They were not disappointed. There was Pedro Martinez, with a sign that read, ''Idiots Rule," stuffed into the front of his pants, doing his version of a salsa victory dance. He alternately wore a batting helmet, a Dominican flag as a cape, and a ninja headband. There was Manny, holding a poster saying: ''Jeter is playing golf today. This is better." While many of the players stayed under the cover of the boat, either to avoid the rain or the incessant adulation, there was reliever Alan Embree, braving the elements and wearing a cap straight out of casting from ''Gilligan's Island."

As church bells rang in Copley Square, a boat holding past Sox players -- among them Johnny Pesky, Luis Tiant, Rich Gedman, Oil Can Boyd, Butch Hobson, and former manager Joe Morgan -- cruised through the crowd, receiving hearty cheers for their efforts through the years. Time and a championship trophy have healed all wounds.

Yet this day was truly about the fans, who flashed their own messages: ''Whose Your Papi?" and ''In Curt we Trust" and ''How Sweep it is!" They took pictures, yelled encouragement, and shared stories of their devotion to the Sox.

KayKay Clivio, owner of Charlestown Yoga, traveled to Mysore, India, last year for a month to study with a renowned yoga instructor. While she was there, she climbed 3 miles up Chamundi Hill to consult a guru about lifting the curse of the Bambino.

''I found the wrong one," Clivio said. ''He was a silent guru. He would not talk with me."

Clivio trekked back to town and found a rajah, or local dignitary, who read her palm and agreed to make an offering. ''I told him I wanted him to reverse the curse," she said. ''He performed a little ceremony, burned some incense, burned some ashes, then charged me the equivalent of $35.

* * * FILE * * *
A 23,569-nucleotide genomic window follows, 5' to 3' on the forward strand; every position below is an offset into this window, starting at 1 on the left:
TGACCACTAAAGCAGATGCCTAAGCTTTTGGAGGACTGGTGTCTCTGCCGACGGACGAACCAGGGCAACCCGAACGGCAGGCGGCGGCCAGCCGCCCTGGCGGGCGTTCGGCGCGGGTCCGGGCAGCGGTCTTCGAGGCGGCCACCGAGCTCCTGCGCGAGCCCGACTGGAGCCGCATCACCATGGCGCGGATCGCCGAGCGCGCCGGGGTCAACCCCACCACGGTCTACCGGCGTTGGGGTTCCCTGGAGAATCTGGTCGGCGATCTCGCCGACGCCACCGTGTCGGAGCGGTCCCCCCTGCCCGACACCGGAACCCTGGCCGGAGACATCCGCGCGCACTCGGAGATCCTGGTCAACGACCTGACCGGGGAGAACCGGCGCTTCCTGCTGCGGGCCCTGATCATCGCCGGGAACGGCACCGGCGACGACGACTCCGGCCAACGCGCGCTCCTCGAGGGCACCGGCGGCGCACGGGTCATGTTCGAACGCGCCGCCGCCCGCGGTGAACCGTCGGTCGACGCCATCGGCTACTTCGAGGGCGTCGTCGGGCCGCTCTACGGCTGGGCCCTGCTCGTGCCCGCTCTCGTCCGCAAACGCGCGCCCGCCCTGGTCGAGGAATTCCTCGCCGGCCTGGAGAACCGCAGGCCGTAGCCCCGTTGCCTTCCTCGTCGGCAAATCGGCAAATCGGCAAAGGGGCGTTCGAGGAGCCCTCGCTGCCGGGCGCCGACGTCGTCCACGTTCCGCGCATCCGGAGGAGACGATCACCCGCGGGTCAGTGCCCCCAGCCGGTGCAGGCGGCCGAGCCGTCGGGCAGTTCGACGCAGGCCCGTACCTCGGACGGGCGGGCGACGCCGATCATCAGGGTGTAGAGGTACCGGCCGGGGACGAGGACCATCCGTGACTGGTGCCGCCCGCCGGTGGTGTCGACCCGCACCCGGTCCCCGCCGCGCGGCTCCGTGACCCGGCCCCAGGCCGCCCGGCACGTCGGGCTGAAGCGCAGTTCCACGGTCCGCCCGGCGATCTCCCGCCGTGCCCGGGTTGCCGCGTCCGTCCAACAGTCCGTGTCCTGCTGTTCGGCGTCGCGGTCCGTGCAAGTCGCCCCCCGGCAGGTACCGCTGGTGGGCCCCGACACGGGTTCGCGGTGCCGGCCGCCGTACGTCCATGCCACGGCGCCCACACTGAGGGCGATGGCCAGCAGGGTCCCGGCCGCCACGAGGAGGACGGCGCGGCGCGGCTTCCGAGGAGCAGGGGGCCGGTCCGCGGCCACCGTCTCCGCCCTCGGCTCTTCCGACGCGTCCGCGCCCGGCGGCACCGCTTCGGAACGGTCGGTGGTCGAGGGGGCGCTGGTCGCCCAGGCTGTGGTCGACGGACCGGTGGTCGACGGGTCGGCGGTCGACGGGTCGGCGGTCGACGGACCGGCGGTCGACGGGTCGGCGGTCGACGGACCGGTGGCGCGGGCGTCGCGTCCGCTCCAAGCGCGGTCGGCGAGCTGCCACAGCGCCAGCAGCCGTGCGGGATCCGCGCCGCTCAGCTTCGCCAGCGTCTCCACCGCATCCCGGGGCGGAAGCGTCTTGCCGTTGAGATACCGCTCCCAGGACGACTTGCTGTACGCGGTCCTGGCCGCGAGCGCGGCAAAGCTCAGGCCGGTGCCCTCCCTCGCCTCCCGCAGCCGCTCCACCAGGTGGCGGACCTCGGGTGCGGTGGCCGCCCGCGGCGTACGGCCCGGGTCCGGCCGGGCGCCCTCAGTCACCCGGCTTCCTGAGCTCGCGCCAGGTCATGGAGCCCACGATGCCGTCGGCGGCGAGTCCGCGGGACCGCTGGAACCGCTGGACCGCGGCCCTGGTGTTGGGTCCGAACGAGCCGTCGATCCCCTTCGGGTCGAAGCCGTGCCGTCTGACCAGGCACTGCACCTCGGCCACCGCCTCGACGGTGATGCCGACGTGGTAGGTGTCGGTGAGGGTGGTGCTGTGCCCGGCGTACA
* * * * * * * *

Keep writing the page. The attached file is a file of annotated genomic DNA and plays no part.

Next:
''I gave him $25 and told him I'd send him the other $10 when the Red Sox won the World Series. I've been looking for his address for four days now."

Greg Dumas of Roslindale watched the parade from the corner of Charlesgate and Boylston streets and snapped photos of his favorite players.

''The best part was being so close to them," Dumas said. ''They were literally 3 feet away. But it's also been pretty neat to hear the stories of the people around us. We stood next to an older man and his three boys who drove up to Boston at 10:45 p.m. [Friday night] from Pennsylvania. They got here at 3 in the morning, and slept on the ground for a couple of hours. After the parade is over, they're driving back to Philly this afternoon."

You wonder why someone would do such a thing. You wonder why millions of people woke up so early and stood in the rain, just for a glimpse of a baseball player that was here and gone before you knew it.

The answer is simple. The Red Sox are the World Series champions, and this is their day. Whether it's five, 10, 20, or 50 years from now, fans from New England all want the right to say the same thing:

I was there.

Jackie MacMullan is a Globe columnist. Her e-mail address is